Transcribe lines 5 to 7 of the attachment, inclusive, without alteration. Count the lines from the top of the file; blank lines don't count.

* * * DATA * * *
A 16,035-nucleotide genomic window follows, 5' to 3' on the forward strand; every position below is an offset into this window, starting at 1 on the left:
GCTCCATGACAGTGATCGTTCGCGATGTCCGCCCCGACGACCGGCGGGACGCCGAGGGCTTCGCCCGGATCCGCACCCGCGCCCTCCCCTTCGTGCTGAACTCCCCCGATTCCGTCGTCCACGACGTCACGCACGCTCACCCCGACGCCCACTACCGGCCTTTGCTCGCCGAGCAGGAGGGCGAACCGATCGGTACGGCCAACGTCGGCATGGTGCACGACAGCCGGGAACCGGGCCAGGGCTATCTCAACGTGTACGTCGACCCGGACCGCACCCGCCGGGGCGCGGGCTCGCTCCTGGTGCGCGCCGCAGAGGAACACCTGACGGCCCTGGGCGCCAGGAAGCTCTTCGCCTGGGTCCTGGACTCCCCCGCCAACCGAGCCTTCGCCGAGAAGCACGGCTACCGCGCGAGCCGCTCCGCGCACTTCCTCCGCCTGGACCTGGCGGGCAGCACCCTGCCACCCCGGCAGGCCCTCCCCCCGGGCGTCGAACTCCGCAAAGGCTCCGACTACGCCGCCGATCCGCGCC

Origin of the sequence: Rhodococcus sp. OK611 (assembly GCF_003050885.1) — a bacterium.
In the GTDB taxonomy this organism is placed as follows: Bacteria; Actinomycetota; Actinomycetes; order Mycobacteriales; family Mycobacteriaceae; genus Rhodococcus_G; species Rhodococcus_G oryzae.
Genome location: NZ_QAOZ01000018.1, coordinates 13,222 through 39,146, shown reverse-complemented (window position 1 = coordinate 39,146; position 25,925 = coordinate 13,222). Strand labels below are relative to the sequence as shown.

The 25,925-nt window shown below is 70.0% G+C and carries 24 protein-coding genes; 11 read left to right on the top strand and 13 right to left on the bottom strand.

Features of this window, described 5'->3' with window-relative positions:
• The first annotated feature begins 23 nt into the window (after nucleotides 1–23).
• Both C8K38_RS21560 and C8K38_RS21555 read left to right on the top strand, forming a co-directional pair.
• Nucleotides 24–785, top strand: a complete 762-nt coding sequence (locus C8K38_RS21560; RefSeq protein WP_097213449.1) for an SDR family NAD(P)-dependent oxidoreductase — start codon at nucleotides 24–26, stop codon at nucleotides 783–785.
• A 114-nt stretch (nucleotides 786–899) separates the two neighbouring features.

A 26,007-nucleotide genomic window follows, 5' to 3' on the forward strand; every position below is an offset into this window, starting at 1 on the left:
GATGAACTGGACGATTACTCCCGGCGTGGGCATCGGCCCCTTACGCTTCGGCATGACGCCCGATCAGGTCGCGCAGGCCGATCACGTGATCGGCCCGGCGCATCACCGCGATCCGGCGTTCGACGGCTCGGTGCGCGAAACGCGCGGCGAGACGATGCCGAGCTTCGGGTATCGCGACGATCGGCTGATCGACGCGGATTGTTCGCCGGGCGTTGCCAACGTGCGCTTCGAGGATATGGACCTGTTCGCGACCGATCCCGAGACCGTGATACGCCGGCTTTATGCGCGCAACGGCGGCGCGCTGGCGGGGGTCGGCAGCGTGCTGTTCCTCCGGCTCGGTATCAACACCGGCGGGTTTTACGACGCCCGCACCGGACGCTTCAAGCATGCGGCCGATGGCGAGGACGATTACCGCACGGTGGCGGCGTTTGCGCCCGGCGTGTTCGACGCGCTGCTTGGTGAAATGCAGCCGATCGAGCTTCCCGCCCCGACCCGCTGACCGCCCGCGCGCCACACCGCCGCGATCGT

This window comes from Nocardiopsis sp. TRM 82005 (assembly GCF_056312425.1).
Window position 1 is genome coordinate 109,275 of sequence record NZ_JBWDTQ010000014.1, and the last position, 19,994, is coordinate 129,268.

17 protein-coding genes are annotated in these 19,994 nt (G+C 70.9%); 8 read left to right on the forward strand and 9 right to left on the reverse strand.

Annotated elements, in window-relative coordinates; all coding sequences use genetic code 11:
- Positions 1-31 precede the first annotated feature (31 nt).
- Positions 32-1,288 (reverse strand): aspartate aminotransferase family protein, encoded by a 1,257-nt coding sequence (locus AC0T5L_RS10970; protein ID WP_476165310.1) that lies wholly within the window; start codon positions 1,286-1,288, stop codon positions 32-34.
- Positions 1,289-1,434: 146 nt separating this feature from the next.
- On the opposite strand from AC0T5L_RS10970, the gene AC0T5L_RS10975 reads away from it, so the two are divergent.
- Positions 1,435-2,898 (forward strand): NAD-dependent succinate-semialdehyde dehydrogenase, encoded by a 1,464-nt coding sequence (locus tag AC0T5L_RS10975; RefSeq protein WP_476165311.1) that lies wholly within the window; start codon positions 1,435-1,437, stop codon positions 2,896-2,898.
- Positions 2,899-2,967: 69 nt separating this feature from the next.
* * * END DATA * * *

Genome location: NZ_QAOZ01000018.1, coordinates 13,222 through 39,146, shown reverse-complemented (window position 1 = coordinate 39,146; position 25,925 = coordinate 13,222). Strand labels below are relative to the sequence as shown.

The 25,925-nt window shown below is 70.0% G+C and carries 24 protein-coding genes; 11 read left to right on the top strand and 13 right to left on the bottom strand.

Features of this window, described 5'->3' with window-relative positions: